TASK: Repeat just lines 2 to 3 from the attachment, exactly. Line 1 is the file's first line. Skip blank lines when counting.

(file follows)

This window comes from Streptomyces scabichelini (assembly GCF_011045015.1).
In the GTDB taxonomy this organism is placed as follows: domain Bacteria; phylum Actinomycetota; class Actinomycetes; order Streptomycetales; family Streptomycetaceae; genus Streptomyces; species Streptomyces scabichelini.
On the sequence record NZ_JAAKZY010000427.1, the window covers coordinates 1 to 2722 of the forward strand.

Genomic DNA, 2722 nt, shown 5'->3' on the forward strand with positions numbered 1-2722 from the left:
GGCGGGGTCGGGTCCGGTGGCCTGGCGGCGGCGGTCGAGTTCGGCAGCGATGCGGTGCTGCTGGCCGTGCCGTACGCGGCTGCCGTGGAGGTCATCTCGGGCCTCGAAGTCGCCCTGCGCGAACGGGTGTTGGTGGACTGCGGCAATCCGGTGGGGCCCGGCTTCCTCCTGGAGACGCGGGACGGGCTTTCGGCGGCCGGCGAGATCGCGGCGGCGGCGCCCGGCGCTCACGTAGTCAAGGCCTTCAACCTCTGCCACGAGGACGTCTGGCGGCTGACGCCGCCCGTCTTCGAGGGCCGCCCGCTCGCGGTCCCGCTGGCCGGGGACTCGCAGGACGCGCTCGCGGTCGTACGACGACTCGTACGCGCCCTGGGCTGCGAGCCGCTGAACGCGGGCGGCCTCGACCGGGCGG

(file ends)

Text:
In the GTDB taxonomy this organism is placed as follows: domain Bacteria; phylum Actinomycetota; class Actinomycetes; order Streptomycetales; family Streptomycetaceae; genus Streptomyces; species Streptomyces scabichelini.
On the sequence record NZ_JAAKZY010000427.1, the window covers coordinates 1 to 2722 of the forward strand.